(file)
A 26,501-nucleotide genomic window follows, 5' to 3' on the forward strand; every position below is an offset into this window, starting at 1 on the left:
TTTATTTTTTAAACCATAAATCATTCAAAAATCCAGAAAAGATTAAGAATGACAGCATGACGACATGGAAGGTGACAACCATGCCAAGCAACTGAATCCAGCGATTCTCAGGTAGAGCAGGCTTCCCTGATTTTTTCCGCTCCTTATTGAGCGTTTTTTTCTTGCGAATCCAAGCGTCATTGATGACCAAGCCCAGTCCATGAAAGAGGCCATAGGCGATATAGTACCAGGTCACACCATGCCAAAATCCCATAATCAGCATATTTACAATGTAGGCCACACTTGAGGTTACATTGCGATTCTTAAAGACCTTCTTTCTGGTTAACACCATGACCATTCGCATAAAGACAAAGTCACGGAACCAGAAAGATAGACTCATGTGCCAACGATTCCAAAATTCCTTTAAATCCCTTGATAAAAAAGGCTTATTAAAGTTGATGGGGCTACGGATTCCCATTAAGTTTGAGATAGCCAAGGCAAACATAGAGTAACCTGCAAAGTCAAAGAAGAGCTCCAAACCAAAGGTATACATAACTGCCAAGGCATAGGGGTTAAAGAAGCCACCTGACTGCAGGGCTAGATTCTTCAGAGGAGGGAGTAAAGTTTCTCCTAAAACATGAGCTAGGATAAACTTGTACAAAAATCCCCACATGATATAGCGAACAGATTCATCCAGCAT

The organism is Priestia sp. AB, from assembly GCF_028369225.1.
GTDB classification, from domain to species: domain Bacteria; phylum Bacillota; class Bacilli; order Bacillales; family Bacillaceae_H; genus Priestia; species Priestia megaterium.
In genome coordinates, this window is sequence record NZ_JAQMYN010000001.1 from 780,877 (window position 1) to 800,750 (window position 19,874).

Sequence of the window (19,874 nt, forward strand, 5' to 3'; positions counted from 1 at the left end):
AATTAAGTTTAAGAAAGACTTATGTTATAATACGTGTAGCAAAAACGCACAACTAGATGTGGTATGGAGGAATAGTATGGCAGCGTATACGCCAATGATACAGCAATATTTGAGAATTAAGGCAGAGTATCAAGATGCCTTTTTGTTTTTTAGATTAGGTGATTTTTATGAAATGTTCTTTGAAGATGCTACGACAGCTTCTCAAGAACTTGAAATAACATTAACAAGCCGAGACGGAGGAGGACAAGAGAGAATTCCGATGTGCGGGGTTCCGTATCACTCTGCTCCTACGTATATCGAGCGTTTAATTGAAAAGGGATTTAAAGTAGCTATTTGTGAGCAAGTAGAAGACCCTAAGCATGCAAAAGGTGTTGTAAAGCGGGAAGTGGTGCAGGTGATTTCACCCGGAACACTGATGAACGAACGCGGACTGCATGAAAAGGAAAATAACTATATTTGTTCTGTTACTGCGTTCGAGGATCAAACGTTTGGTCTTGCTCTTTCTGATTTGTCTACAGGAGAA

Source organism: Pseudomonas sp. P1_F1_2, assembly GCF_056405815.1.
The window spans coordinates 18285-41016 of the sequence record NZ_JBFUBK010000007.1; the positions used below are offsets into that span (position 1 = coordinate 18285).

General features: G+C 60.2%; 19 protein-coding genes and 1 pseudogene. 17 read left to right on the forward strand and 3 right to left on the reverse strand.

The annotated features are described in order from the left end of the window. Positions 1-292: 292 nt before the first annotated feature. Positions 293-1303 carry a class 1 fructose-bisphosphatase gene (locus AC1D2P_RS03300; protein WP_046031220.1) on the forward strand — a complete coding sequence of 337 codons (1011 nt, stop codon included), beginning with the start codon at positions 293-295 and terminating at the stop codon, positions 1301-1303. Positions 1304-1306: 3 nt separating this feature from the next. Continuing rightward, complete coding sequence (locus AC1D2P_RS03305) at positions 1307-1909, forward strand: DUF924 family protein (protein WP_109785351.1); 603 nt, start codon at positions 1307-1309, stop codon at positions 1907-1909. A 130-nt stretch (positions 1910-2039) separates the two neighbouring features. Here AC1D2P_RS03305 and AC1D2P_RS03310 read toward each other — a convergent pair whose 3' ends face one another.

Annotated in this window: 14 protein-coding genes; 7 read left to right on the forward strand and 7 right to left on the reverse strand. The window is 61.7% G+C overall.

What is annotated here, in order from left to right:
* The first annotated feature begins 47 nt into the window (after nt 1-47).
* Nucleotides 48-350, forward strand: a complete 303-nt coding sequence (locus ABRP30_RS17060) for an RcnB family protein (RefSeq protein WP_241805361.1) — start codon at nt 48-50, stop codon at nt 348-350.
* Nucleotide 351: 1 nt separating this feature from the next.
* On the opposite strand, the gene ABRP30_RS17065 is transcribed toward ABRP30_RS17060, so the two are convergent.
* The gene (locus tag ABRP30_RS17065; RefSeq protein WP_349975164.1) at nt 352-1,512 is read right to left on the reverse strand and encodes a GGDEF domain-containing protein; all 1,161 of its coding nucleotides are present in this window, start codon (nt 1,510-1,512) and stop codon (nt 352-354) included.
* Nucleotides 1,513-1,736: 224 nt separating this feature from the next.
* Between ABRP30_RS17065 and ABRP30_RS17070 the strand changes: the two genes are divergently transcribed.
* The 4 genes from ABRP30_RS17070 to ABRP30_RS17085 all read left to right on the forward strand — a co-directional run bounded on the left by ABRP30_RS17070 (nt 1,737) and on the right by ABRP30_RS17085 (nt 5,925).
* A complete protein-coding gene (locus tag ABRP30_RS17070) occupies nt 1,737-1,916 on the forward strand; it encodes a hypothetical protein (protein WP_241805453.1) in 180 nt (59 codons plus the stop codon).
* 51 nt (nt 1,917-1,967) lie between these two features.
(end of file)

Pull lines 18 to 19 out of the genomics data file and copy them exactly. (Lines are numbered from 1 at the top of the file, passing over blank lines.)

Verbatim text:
* The gene (locus tag ABRP30_RS17065; RefSeq protein WP_349975164.1) at nt 352-1,512 is read right to left on the reverse strand and encodes a GGDEF domain-containing protein; all 1,161 of its coding nucleotides are present in this window, start codon (nt 1,510-1,512) and stop codon (nt 352-354) included.
* Nucleotides 1,513-1,736: 224 nt separating this feature from the next.